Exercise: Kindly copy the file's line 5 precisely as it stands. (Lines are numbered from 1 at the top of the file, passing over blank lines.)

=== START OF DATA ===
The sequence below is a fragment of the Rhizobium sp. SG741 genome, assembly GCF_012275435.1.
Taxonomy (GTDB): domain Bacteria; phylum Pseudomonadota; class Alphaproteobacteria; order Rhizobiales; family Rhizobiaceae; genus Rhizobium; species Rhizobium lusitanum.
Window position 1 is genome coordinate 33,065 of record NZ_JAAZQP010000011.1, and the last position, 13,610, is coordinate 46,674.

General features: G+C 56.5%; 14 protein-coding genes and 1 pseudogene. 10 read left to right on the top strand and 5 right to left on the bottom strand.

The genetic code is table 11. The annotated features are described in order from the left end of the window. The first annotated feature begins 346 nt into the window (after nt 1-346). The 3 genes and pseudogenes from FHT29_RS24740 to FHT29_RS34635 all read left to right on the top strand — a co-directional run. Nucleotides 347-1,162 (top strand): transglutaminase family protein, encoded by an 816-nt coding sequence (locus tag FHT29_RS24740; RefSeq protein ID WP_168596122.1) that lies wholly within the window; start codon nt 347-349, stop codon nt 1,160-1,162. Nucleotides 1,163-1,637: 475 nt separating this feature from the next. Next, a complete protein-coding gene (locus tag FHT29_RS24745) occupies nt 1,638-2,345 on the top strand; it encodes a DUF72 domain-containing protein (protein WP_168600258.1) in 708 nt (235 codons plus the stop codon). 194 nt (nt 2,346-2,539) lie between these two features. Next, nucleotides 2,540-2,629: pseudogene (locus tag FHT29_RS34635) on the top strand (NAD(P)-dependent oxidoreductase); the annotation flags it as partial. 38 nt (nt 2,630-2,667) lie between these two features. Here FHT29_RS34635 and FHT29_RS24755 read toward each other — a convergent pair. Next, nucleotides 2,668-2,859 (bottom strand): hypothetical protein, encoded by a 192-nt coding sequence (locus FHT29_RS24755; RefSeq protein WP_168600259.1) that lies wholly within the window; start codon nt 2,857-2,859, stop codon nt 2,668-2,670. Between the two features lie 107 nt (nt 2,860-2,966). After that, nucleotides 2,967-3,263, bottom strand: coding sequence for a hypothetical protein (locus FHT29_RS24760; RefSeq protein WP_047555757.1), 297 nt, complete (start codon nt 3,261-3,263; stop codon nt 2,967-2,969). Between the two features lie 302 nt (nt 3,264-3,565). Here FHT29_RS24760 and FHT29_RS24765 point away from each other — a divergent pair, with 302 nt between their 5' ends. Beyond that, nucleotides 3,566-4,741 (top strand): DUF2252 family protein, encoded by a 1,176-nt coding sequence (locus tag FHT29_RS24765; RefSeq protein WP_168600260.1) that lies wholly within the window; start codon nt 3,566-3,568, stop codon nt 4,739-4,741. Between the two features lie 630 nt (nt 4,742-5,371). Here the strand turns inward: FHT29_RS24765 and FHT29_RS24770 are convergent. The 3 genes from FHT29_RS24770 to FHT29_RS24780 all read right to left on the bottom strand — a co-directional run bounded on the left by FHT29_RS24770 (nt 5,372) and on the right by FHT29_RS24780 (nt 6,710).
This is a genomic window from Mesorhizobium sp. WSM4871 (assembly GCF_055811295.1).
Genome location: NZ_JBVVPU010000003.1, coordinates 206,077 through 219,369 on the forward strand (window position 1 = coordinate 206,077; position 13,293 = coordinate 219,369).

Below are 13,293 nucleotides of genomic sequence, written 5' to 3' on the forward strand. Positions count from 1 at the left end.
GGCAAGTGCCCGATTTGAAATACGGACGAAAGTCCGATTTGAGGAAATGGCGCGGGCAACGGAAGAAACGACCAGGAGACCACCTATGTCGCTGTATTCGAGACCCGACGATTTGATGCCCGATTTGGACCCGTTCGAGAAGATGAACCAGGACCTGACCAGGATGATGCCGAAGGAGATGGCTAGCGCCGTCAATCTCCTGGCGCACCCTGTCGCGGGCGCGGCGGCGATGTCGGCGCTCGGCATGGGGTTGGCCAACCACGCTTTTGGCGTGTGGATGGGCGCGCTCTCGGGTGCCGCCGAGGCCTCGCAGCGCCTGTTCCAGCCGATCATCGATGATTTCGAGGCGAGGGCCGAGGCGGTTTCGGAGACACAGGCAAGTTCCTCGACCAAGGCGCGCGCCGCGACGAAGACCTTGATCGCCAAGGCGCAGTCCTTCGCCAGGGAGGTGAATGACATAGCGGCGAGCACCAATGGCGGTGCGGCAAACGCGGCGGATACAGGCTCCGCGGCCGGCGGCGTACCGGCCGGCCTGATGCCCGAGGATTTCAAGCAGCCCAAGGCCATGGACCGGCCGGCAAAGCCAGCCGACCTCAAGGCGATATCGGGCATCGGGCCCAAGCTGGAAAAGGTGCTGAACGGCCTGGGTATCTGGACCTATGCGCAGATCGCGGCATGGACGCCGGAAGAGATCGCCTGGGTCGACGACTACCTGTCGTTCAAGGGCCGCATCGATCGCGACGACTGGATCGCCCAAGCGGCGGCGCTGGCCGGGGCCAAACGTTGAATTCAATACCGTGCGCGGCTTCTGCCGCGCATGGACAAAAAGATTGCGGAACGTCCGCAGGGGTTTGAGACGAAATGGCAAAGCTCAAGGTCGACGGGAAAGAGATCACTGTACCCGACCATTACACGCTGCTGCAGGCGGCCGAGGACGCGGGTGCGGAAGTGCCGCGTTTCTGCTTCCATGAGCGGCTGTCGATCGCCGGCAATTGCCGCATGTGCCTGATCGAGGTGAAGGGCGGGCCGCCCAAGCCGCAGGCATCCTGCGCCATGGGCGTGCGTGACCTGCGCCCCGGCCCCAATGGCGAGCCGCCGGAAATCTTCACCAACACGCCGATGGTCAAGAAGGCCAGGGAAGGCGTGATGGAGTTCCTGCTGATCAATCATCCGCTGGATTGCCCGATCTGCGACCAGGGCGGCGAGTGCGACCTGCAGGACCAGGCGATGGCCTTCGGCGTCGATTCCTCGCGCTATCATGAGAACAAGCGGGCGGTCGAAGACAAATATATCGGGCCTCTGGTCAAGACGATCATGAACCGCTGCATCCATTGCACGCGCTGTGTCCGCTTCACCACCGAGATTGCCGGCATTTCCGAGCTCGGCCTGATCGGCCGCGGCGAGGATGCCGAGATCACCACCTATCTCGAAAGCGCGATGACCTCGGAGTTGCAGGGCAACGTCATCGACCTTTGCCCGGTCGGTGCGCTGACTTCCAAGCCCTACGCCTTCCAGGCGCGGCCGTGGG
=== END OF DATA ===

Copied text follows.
The genetic code is table 11. The annotated features are described in order from the left end of the window. The first annotated feature begins 346 nt into the window (after nt 1-346). The 3 genes and pseudogenes from FHT29_RS24740 to FHT29_RS34635 all read left to right on the top strand — a co-directional run. Nucleotides 347-1,162 (top strand): transglutaminase family protein, encoded by an 816-nt coding sequence (locus tag FHT29_RS24740; RefSeq protein ID WP_168596122.1) that lies wholly within the window; start codon nt 347-349, stop codon nt 1,160-1,162. Nucleotides 1,163-1,637: 475 nt separating this feature from the next. Next, a complete protein-coding gene (locus tag FHT29_RS24745) occupies nt 1,638-2,345 on the top strand; it encodes a DUF72 domain-containing protein (protein WP_168600258.1) in 708 nt (235 codons plus the stop codon). 194 nt (nt 2,346-2,539) lie between these two features. Next, nucleotides 2,540-2,629: pseudogene (locus tag FHT29_RS34635) on the top strand (NAD(P)-dependent oxidoreductase); the annotation flags it as partial. 38 nt (nt 2,630-2,667) lie between these two features. Here FHT29_RS34635 and FHT29_RS24755 read toward each other — a convergent pair. Next, nucleotides 2,668-2,859 (bottom strand): hypothetical protein, encoded by a 192-nt coding sequence (locus FHT29_RS24755; RefSeq protein WP_168600259.1) that lies wholly within the window; start codon nt 2,857-2,859, stop codon nt 2,668-2,670. Between the two features lie 107 nt (nt 2,860-2,966). After that, nucleotides 2,967-3,263, bottom strand: coding sequence for a hypothetical protein (locus FHT29_RS24760; RefSeq protein WP_047555757.1), 297 nt, complete (start codon nt 3,261-3,263; stop codon nt 2,967-2,969). Between the two features lie 302 nt (nt 3,264-3,565). Here FHT29_RS24760 and FHT29_RS24765 point away from each other — a divergent pair, with 302 nt between their 5' ends. Beyond that, nucleotides 3,566-4,741 (top strand): DUF2252 family protein, encoded by a 1,176-nt coding sequence (locus tag FHT29_RS24765; RefSeq protein WP_168600260.1) that lies wholly within the window; start codon nt 3,566-3,568, stop codon nt 4,739-4,741. Between the two features lie 630 nt (nt 4,742-5,371). Here the strand turns inward: FHT29_RS24765 and FHT29_RS24770 are convergent. The 3 genes from FHT29_RS24770 to FHT29_RS24780 all read right to left on the bottom strand — a co-directional run bounded on the left by FHT29_RS24770 (nt 5,372) and on the right by FHT29_RS24780 (nt 6,710).